Turns out this isn't the only time a merchant has run into trouble using the word 'bananas' as slang for 'dollars.'
In 1986, the discount electronics chain Silo ran a TV ad offering a new stereo system for only "299 bananas." Thirty-five people showed up with the appropriate number of bananas, expecting to get a stereo. The store gave 33 of them stereos, and credited the other two for the cost of the bananas.
Silo’s Seattle manager donated his cut of the bananas (10,000) to Woodland Park Zoo, but found that the demand there was limited: the zoo only needed 1,000 of them per week for its elephants, monkeys, gorillas, and hippos, and was unable to feed them uncontrolled amounts of any particular food. The vast majority of the fruits were, in turn, passed along to local food banks.
Parker became known as the "Hanging Judge" of the American Old West, because he sentenced numerous convicts to death. In 21 years on the federal bench, Judge Parker tried 13,490 cases. In more than 8,500 of these cases, the defendant either pleaded guilty or was convicted at trial. Parker sentenced 160 people to death; 79 were executed.
I'm not aware of many famous snails. Gee Geronimo, as far as I know, may be the only one. Back in the 1970s, the Guinness Book of Records declared him to be the world's biggest snail. His owner was Christopher Hudson. Gee Geronimo died in 1976.
Christopher Hudson with Gee Geronimo source: 1978 Guinness Book of Records
Connellsville Daily Courier - Nov 27, 1976
Hudson was apparently more in love with his snails than he was with his wife.
New Miss Gum Spirits of Turpentine continued to be crowned for over half a century. I'm not sure exactly when the contest ended (I'm assuming it has because I can't find any info about recent winners), but it continued at least into the 1990s.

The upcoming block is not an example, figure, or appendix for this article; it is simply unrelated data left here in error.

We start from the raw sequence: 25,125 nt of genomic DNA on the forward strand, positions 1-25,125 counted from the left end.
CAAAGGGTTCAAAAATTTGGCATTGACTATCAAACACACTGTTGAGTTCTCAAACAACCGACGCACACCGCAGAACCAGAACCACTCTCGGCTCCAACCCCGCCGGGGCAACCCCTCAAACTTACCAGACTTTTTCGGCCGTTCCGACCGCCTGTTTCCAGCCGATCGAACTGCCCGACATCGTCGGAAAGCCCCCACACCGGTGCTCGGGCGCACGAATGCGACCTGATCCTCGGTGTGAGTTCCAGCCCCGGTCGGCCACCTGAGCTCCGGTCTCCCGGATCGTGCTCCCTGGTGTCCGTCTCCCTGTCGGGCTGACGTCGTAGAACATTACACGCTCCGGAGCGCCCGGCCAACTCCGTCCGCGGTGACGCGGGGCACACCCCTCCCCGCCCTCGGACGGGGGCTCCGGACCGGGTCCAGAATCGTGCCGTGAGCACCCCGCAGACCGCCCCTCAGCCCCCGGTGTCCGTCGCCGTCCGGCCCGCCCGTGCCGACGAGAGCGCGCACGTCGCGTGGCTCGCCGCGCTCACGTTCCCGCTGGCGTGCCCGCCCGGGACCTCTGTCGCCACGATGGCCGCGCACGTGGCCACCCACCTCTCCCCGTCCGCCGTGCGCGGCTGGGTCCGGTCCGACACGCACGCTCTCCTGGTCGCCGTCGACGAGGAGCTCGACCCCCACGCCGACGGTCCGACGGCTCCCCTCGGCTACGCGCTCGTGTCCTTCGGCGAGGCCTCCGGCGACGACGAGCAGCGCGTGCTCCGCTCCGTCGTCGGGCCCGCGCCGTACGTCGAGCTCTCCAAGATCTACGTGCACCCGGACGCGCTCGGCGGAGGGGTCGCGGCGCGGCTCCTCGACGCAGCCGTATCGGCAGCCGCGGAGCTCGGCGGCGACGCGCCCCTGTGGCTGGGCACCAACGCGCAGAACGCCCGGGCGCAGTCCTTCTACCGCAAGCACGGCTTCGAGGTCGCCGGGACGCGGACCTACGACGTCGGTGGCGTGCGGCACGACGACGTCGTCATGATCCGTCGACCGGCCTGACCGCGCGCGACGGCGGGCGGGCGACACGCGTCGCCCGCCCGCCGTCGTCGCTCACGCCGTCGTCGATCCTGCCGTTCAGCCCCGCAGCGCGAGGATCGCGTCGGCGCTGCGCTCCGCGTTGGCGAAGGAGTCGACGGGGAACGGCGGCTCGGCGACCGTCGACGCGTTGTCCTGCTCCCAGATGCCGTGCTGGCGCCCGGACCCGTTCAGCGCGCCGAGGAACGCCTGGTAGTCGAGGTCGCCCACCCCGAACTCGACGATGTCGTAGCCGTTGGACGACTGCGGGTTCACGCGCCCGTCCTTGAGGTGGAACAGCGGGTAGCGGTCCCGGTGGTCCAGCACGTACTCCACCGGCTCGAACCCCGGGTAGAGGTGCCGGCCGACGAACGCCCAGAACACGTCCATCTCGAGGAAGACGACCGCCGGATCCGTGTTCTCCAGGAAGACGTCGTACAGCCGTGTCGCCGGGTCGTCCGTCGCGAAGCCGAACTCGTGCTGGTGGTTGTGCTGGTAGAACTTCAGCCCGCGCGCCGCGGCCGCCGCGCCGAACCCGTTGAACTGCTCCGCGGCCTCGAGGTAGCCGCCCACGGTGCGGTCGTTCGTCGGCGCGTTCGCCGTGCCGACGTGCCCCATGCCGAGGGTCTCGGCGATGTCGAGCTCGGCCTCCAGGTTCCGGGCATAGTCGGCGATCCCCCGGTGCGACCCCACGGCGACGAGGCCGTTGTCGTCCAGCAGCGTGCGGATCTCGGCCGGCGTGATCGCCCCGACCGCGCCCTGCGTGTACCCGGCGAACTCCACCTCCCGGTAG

Science has not yet discovered how to grow hair on a billiard ball, but chemists in the General Electric Research Laboratory here can grow a handsome head of "hair" of a beard on "Aluminum Al," who is nothing more than a sheet of pure aluminum cut out in the shape of a mans head. As shown above, "Al" in a few minutes time can go from complete baldness through the tomahawk-type haircut to the tonsorially-respendent "Mr. Esquire hairdo. Amusing though he is, "Al's" purpose is a serious one of helping provide a better understanding of the most effective ways of using aluminum, which is replacing copper in many critical applications. According to GE scientist, aluminum could be not be used were it not obliging enough to furnish its own protective coating, a thin film of aluminum oxide, when cut. The film keeps air away and prevents further oxidation. "Al" demonstrates a condition under which this does not occur. When his surface is scratch under mercury, the film does not form. Instead the oxide sprouts out along the scratches is an uncontrolled, hair-like growth. Prof. J. H. Hildenbrand, University of California, is credited with the idea of first trying the oxidation principle on a cut-out head.
Paul Di Filippo
Paul has been paid to put weird ideas into fictional form for over thirty years, in his career as a noted science fiction writer. He has recently begun blogging on many curious topics with three fellow writers at The Inferior 4+1.
Our banner was drawn by the legendary underground cartoonist Rick Altergott.